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Education Lab is a yearlong project to spark meaningful conversations about education solutions in the Pacific Northwest.

Topic: McCleary

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September 2, 2014 at 5:00 AM

Historic McCleary school funding hearing coming Wednesday

On Wednesday, a historic hearing will be held in the Temple of Justice in Olympia, where the state’s Supreme Court is calling state lawmakers to task, asking them to explain why the court shouldn’t punish them for failing to make enough progress toward adequately funding public education in this state.

Back in 2012, the court, in a landmark decision, set a 2018 deadline for lawmakers to boost state education spending by more than $1 billion dollars a year.  In January, it criticized lawmakers for moving too slowly, and set an April deadline for coming up with a full plan.

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Comments | More in News, Your voices | Topics: live chat, McCleary

June 10, 2014 at 5:00 AM

Putting money where your mouth is: McCleary will force hard truths

Illustration by Gabriel Campanario / The Seattle Times.

Illustration by Gabriel Campanario / The Seattle Times

For more than 30 years Washington courts have ruled that our state chronically fails to abide by its own rules for educating kids. But the McCleary decision, handed down in 2012, actually sets a hard deadline by which we must change the picture.

The Legislature has until the 2017-18 school year to come up with $6.8 billion, an amount determined to provide all 1 million schoolchildren here equitable opportunities.

While many questions remain unanswered — like, what if we blow the deadline? — a panel of four experts met recently at Seattle’s Town Hall to give voters a sense of progress thus far (see video below). Though the state representative, teachers union lobbyist, education finance negotiator and equity activist came at the topic from varying perspectives, they agreed on many points. Among them:

1: The yawning gulf in school achievement between students of different zip codes is no longer acceptable, either morally or practically.

“The opportunity and achievement gap is almost a criminal reality in our state,” said Frank Ordway, director of government relations for the League of Education Voters. “We have low-income kids and kids of color who are not graduating from high school, or succeeding in school prepared to succeed in life. It’s a dramatic social cost to our state.”

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Comments | More in News | Topics: McCleary

May 28, 2014 at 3:25 PM

Hot topics on Thursday’s agenda: pre-K education, school funding

Two events on Thursday will focus on big issues for public education:

At 5:30 p.m., a Seattle City Council committee will hold a public hearing on a proposal to phase in a universal pre-K program in the city. The council is considering asking Seattle voters to pay for a voluntary pre-K program that would be available for all residents on a sliding fee scale, based on their income.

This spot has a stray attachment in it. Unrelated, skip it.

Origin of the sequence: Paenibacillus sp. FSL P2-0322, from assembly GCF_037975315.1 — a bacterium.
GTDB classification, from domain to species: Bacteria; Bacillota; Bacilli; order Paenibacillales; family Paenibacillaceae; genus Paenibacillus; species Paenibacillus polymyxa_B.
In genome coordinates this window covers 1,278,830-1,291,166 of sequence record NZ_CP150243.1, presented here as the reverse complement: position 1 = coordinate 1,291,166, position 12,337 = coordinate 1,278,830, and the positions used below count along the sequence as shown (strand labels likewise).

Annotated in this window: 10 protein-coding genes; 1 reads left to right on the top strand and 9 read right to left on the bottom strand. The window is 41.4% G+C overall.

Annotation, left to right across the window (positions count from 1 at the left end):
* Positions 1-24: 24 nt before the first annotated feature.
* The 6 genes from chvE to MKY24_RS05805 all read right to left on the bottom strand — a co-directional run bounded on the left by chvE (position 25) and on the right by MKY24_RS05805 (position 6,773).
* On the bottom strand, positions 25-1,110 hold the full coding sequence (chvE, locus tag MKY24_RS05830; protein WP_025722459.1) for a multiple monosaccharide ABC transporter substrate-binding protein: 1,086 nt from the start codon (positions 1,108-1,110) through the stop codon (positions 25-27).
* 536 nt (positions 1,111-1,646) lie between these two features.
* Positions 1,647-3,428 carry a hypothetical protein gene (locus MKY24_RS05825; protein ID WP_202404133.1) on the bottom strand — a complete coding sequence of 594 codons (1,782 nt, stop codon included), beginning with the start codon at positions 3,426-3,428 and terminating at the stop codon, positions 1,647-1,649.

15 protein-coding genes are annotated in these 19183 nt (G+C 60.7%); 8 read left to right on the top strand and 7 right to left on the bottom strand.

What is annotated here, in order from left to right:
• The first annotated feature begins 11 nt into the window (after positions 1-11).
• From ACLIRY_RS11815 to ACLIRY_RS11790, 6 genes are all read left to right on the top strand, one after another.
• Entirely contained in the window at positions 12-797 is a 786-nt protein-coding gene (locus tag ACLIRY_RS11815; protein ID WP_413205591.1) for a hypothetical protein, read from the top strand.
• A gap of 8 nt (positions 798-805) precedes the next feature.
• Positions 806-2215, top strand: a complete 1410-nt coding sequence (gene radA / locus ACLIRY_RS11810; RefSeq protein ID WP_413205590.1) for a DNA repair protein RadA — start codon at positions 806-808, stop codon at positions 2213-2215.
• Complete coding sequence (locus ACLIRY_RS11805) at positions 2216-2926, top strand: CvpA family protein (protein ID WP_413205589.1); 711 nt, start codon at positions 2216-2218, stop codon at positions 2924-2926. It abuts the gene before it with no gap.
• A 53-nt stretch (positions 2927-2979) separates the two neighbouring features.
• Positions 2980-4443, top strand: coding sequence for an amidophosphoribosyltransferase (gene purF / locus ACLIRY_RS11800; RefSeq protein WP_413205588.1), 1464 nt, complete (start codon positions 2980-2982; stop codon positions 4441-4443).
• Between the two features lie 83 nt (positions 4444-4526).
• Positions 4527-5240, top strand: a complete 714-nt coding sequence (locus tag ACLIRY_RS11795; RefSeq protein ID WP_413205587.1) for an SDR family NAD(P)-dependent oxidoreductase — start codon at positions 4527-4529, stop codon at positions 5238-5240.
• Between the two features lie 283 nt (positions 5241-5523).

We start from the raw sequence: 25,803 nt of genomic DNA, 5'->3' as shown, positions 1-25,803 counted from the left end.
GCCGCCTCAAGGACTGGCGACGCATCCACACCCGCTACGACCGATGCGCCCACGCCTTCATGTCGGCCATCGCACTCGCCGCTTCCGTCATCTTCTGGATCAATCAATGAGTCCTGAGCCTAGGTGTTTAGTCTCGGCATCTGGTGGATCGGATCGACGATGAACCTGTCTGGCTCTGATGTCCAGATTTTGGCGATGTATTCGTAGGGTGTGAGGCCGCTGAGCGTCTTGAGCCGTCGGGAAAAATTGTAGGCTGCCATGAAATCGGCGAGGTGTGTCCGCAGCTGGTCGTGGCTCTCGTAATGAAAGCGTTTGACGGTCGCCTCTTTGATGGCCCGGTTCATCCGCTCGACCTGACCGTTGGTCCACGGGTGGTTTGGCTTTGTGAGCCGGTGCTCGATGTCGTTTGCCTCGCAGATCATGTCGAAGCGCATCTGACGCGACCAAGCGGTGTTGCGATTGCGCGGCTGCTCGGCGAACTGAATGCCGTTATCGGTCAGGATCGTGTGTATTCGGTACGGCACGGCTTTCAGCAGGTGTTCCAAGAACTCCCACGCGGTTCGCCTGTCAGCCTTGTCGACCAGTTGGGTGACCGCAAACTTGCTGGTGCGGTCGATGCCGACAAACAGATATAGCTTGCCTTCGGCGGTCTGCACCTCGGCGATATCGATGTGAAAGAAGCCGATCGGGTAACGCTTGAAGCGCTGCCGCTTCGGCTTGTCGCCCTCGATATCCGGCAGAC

Public comment sign-up sheets will be available at 5 p.m., with each speaker  allotted up to two minutes.  The hearing will be held at the Jefferson Community Center gym at 3801 Beacon Ave. S.

At 7 p.m., groups led by the Washington State Budget & Policy Center are sponsoring a conversation about the landmark McCleary school funding case, in which the State Supreme Court ruled that legislators are failing their constitutional duty to fund a basic education for all the state’s children.

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Comments | More in News | Topics: early learning, McCleary, pre-K

March 24, 2014 at 3:21 PM

Guest: It’s time for voters to get serious about school funding

Bill Keim

Bill Keim

On Jan. 9, in its latest order related to the McCleary decision, our state Supreme Court required the Legislature to submit a plan on April 30 indicating how it will fully fund our schools by 2018. Many legislators responded that the court overstepped its bounds by issuing that order. This impasse between two governmental branches has the makings of a constitutional crisis. Given the lack of significant progress in the recently completed legislative session, it is likely that the court will become even more adamant in its subsequent orders.

The resolution of this conflict will likely require new revenue. With the power Washington’s citizens have through the referendum and initiative process, they could ultimately decide whether the state provides that revenue. Given that fact, it is critical that voters become informed about this issue.

Any review of how we got to this point would include the passage of House Bill 1209 in 1993. It was intended to improve both the funding and performance of our schools. Two decades after that bill passed, there has been a remarkable increase in student achievement. Washington is now among the top 10 states on the National Assessment of Student Progress (NAEP), but the funding hasn’t followed.

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Comments | More in Guest opinion, Opinion | Topics: Bill Keim, guest opinion, McCleary